Numerous infrastructure initiatives are planned to upgrade the connectivity and profile of this city.
The ancient Chinese curse ‘may you live in interesting times’ certainly has a lot of pertinence to Indian real estate today. These are doubtlessly ‘interesting’ times for the sector, which has transformed significantly over the last decade.
The pace of transformation has been accelerated further by the Central Government’s reformative steps aimed at ushering in ‘Acche Din’ to the realty sector.
Whether or not that has happened to the expected extent is debatable – but certainly, a new regulatory environment is being created with the implementation of several disruptive policies.
Driven largely by the end-users, the Bengaluru real estate market has remained resilient even during the worst phase of the property cycle in the country.
Realistic property prices, ‘real’ demand by end-users, developers’ strategy to keep the new launches under control along with their consistent efforts to minimize the demand-supply gap have worked in favour of the ‘Garden City.’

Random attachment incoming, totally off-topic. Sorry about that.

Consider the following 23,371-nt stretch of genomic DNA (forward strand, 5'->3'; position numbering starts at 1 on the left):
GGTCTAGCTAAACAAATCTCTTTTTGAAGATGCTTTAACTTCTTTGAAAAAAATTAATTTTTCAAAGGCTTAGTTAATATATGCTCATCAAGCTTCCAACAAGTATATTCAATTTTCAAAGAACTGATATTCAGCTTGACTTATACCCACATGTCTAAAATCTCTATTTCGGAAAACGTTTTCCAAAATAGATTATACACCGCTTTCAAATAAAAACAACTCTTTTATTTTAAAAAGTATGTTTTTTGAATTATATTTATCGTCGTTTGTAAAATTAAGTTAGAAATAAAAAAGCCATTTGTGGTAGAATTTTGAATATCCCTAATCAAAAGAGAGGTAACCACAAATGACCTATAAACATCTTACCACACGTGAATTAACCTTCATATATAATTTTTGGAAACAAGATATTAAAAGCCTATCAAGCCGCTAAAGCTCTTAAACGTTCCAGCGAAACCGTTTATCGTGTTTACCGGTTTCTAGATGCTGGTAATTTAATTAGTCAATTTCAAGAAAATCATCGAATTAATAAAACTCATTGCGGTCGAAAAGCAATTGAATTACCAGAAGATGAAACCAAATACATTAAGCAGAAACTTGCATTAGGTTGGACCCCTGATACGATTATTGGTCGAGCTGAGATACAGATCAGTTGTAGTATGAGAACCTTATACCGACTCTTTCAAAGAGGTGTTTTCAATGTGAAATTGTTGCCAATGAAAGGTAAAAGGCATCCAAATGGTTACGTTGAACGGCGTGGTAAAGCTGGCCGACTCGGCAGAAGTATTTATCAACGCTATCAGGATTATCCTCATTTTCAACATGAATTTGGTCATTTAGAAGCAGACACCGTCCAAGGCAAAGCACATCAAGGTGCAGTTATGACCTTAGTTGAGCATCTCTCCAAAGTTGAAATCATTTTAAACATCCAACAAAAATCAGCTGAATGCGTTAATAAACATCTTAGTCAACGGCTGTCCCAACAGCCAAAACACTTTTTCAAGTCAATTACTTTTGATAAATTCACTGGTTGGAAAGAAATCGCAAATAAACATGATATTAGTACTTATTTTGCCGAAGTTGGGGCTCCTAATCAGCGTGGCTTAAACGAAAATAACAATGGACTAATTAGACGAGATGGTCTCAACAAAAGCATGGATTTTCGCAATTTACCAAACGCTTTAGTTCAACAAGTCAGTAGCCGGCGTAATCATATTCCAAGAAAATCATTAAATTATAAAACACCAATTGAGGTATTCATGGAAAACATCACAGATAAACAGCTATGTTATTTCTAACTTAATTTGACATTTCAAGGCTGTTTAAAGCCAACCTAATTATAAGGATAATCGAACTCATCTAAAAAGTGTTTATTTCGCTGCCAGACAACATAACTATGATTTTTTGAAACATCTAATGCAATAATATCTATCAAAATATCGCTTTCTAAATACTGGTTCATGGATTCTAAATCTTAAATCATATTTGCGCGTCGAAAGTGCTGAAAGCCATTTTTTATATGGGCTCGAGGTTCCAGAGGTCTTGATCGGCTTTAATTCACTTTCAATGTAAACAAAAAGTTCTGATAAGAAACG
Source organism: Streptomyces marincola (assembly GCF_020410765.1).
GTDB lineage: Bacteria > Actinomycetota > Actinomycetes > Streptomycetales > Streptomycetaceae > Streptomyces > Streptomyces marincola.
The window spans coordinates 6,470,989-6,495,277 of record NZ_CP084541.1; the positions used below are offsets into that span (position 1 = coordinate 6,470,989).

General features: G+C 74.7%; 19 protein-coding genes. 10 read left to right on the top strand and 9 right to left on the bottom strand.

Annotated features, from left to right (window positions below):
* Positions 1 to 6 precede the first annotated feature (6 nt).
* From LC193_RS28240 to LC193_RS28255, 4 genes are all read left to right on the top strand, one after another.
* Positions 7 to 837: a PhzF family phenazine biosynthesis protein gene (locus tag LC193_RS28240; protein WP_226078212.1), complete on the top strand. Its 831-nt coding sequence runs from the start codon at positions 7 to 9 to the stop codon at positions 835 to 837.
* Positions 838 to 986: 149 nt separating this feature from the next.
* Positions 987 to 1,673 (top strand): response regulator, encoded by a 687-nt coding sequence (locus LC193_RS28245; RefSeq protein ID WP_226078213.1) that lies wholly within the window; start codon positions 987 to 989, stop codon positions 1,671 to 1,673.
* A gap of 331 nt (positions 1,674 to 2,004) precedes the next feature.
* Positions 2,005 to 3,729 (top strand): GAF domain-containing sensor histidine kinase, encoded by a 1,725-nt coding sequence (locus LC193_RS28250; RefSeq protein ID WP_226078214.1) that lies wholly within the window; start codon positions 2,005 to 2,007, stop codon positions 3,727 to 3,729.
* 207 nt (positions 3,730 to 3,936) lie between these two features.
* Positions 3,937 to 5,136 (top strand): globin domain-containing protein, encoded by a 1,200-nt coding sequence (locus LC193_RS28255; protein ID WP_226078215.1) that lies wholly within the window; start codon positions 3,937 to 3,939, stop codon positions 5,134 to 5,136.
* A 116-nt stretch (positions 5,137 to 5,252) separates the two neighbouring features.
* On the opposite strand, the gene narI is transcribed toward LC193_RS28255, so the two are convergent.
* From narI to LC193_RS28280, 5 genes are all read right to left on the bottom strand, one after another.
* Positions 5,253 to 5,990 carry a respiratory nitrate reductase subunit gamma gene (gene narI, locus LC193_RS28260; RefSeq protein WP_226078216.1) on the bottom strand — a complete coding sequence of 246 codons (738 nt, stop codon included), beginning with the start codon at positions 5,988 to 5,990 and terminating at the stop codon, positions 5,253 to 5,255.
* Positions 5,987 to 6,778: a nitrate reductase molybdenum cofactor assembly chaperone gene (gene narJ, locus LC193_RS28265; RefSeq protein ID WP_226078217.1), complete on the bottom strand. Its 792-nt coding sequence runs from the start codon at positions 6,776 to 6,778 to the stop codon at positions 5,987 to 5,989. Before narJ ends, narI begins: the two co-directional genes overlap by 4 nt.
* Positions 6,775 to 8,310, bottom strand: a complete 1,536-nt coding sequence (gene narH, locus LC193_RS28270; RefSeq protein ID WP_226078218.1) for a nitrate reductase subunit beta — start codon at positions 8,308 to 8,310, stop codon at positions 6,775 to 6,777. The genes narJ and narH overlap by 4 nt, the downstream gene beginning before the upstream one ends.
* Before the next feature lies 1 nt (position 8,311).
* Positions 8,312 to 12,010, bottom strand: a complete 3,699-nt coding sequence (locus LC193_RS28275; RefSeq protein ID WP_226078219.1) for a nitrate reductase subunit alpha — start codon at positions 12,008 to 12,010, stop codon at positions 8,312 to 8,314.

Since the end-users here are mostly professionals working across service sectors led by the IT/ITeS, developers have been conscientiously aligning their offerings to this demand.
For instance, to cater to the demands of a tech-savvy homebuyer, developers have launched ‘Smart Homes’ for their buyers with several features at the ‘click of a button.’ Additionally, builders here were among the first to offer an online payment system for a property.
One of the major positives of this city is that it has always adapted well to the changing market dynamics, and therefore remains well-positioned for future growth as well.
As per ANAROCK data, the city added 8,800 units in Q2 2018, a quarterly increase of 28% against the preceding quarter.
Hyderabad’s residential demand has witnessed a significant increase due to rising employment opportunities and positive market outlook, which were just marginally affected by policy changes including DeMo, RERA and GST.